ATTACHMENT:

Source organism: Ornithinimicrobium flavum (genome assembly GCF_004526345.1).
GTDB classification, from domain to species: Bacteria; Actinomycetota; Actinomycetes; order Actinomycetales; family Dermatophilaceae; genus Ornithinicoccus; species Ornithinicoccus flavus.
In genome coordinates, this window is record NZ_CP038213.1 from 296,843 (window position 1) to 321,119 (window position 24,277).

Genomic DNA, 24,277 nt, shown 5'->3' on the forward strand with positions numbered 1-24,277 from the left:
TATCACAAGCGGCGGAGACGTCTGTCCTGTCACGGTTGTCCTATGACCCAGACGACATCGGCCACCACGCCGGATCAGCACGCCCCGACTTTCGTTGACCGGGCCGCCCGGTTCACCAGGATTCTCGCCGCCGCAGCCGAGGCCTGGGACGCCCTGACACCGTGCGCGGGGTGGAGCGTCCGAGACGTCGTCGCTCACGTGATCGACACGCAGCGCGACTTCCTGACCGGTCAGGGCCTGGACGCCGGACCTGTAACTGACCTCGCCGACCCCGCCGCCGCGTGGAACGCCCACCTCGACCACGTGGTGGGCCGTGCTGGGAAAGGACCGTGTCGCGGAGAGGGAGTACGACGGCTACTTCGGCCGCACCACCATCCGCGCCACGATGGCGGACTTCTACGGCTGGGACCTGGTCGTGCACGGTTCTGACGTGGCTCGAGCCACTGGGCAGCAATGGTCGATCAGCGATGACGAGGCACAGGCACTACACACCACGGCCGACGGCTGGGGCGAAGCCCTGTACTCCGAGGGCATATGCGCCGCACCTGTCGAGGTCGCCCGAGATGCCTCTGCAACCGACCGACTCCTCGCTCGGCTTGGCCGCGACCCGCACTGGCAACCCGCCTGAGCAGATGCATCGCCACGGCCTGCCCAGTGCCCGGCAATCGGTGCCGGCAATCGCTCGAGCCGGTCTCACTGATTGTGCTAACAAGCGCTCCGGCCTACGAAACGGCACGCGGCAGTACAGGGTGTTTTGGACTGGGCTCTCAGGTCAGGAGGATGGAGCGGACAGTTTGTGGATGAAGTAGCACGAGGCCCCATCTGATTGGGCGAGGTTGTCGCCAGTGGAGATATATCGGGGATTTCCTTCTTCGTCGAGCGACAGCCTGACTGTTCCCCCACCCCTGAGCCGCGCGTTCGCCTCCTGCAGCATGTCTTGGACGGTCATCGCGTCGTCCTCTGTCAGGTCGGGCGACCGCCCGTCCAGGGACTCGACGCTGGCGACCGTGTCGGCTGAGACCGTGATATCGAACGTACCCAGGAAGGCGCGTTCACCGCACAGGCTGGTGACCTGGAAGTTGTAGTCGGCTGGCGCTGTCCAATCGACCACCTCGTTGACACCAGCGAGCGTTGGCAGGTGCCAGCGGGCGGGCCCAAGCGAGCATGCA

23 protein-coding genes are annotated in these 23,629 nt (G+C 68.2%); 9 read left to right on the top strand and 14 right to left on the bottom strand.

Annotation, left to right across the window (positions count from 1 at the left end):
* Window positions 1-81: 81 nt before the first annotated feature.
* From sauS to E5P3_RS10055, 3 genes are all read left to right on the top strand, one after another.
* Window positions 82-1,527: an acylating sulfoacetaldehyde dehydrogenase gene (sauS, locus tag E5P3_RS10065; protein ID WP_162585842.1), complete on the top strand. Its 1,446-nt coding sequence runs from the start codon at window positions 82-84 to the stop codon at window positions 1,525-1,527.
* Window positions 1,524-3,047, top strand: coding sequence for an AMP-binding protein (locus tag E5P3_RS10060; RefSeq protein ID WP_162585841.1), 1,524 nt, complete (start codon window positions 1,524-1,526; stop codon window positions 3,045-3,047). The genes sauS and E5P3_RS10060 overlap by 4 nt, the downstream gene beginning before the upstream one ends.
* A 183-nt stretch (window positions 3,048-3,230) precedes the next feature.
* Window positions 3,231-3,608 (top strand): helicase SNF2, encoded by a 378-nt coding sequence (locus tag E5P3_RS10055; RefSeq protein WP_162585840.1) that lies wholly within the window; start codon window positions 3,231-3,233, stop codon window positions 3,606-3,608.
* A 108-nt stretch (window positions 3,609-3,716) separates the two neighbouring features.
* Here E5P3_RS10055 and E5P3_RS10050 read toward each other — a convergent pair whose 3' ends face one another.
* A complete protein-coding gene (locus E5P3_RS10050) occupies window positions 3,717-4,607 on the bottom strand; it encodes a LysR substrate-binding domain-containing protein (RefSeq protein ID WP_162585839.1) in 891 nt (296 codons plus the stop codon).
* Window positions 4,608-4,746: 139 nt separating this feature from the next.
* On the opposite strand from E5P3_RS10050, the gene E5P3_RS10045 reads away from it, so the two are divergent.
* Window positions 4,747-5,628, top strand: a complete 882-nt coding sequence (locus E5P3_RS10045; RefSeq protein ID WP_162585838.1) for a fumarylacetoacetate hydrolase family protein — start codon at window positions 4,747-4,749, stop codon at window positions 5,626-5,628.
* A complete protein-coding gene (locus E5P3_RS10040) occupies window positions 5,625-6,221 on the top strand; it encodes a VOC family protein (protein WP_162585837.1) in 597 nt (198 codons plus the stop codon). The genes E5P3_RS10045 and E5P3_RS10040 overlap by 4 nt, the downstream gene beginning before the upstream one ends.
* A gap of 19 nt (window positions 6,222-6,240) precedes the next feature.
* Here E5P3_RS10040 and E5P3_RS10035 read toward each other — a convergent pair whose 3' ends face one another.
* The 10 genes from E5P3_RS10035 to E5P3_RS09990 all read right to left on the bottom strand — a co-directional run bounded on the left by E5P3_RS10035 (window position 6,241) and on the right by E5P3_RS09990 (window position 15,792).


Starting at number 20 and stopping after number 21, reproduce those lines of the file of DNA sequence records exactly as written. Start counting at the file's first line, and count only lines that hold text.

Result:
* A complete protein-coding gene (locus E5P3_RS10040) occupies window positions 5,625-6,221 on the top strand; it encodes a VOC family protein (protein WP_162585837.1) in 597 nt (198 codons plus the stop codon). The genes E5P3_RS10045 and E5P3_RS10040 overlap by 4 nt, the downstream gene beginning before the upstream one ends.
* A gap of 19 nt (window positions 6,222-6,240) precedes the next feature.